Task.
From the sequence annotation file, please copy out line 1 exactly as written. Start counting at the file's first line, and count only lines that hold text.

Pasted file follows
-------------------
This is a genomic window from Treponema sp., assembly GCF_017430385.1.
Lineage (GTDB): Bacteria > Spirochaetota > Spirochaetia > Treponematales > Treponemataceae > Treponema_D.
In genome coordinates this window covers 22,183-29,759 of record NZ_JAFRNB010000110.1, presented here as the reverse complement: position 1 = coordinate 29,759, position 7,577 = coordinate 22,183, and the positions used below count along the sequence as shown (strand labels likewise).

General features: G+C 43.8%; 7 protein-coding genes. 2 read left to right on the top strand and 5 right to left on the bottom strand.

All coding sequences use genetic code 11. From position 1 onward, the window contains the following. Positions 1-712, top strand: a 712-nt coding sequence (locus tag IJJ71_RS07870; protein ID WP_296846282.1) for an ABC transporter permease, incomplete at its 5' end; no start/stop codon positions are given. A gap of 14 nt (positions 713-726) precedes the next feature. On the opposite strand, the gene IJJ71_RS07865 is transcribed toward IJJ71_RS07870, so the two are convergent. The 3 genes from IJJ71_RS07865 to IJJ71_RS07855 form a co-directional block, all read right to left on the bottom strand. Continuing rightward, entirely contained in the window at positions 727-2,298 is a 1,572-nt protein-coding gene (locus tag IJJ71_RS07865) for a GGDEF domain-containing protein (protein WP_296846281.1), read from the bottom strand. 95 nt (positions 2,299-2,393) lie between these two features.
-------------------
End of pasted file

This is a genomic window from Treponema sp., assembly GCF_017430385.1.